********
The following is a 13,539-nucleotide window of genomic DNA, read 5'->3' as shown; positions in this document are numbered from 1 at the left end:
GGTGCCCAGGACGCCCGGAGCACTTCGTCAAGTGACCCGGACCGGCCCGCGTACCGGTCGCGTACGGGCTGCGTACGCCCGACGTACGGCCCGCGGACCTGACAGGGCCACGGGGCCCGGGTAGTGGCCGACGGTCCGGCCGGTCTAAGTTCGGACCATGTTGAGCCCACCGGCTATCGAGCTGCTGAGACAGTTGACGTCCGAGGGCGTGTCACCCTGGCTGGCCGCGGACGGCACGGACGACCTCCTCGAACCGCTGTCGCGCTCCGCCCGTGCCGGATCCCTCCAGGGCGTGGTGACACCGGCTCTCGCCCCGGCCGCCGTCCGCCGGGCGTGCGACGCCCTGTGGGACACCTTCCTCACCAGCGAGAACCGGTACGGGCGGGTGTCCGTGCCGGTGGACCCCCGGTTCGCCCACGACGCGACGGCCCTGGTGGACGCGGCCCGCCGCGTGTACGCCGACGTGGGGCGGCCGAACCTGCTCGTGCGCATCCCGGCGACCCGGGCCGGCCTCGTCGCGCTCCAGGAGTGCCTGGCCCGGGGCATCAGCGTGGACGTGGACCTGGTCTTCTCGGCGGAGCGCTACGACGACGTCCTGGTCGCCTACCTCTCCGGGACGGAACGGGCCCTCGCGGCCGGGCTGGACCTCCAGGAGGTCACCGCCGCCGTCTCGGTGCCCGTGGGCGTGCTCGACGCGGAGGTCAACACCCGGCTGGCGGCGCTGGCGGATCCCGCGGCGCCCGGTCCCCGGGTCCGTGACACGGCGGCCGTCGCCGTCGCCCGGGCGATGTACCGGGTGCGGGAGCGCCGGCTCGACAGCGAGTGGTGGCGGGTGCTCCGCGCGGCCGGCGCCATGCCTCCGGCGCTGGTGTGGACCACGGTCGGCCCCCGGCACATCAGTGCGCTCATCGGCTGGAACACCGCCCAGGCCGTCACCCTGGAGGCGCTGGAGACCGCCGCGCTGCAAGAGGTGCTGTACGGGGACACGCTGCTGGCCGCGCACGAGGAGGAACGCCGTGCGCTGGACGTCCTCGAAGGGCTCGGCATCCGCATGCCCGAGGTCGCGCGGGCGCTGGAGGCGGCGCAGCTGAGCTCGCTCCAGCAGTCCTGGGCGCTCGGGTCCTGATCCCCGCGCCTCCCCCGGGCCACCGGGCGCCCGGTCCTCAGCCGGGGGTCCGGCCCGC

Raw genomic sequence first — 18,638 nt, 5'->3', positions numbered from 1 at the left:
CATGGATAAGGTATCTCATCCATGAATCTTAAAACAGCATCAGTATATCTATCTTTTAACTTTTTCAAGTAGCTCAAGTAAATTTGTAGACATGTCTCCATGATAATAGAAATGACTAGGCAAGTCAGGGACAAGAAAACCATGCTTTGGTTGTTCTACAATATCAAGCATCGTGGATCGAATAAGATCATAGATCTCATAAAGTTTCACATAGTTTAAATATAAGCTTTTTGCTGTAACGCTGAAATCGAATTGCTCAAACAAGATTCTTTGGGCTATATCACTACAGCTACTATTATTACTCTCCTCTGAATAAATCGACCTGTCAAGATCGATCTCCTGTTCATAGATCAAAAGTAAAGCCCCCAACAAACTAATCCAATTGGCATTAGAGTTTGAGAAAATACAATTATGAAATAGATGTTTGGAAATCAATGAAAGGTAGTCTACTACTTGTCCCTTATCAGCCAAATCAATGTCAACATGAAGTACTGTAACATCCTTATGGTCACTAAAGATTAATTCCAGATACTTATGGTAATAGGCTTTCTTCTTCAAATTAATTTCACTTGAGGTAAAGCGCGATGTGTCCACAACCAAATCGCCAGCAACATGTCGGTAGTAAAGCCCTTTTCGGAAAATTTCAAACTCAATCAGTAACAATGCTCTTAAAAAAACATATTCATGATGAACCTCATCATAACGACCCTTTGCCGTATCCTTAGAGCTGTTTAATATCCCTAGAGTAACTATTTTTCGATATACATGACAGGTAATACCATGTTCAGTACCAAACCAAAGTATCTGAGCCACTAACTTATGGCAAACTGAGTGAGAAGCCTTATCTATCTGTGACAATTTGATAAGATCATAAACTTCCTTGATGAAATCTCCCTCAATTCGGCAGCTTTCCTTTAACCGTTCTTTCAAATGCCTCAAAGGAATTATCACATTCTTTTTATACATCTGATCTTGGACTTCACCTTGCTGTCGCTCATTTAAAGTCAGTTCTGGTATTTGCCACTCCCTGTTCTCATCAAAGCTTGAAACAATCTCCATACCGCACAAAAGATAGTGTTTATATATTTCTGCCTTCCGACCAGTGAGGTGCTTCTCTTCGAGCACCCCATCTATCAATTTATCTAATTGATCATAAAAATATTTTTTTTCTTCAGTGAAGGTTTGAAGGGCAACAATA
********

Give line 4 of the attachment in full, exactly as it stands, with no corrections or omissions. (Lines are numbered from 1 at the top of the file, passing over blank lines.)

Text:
CATGGATAAGGTATCTCATCCATGAATCTTAAAACAGCATCAGTATATCTATCTTTTAACTTTTTCAAGTAGCTCAAGTAAATTTGTAGACATGTCTCCATGATAATAGAAATGACTAGGCAAGTCAGGGACAAGAAAACCATGCTTTGGTTGTTCTACAATATCAAGCATCGTGGATCGAATAAGATCATAGATCTCATAAAGTTTCACATAGTTTAAATATAAGCTTTTTGCTGTAACGCTGAAATCGAATTGCTCAAACAAGATTCTTTGGGCTATATCACTACAGCTACTATTATTACTCTCCTCTGAATAAATCGACCTGTCAAGATCGATCTCCTGTTCATAGATCAAAAGTAAAGCCCCCAACAAACTAATCCAATTGGCATTAGAGTTTGAGAAAATACAATTATGAAATAGATGTTTGGAAATCAATGAAAGGTAGTCTACTACTTGTCCCTTATCAGCCAAATCAATGTCAACATGAAGTACTGTAACATCCTTATGGTCACTAAAGATTAATTCCAGATACTTATGGTAATAGGCTTTCTTCTTCAAATTAATTTCACTTGAGGTAAAGCGCGATGTGTCCACAACCAAATCGCCAGCAACATGTCGGTAGTAAAGCCCTTTTCGGAAAATTTCAAACTCAATCAGTAACAATGCTCTTAAAAAAACATATTCATGATGAACCTCATCATAACGACCCTTTGCCGTATCCTTAGAGCTGTTTAATATCCCTAGAGTAACTATTTTTCGATATACATGACAGGTAATACCATGTTCAGTACCAAACCAAAGTATCTGAGCCACTAACTTATGGCAAACTGAGTGAGAAGCCTTATCTATCTGTGACAATTTGATAAGATCATAAACTTCCTTGATGAAATCTCCCTCAATTCGGCAGCTTTCCTTTAACCGTTCTTTCAAATGCCTCAAAGGAATTATCACATTCTTTTTATACATCTGATCTTGGACTTCACCTTGCTGTCGCTCATTTAAAGTCAGTTCTGGTATTTGCCACTCCCTGTTCTCATCAAAGCTTGAAACAATCTCCATACCGCACAAAAGATAGTGTTTATATATTTCTGCCTTCCGACCAGTGAGGTGCTTCTCTTCGAGCACCCCATCTATCAATTTATCTAATTGATCATAAAAATATTTTTTTTCTTCAGTGAAGGTTTGAAGGGCAACAATA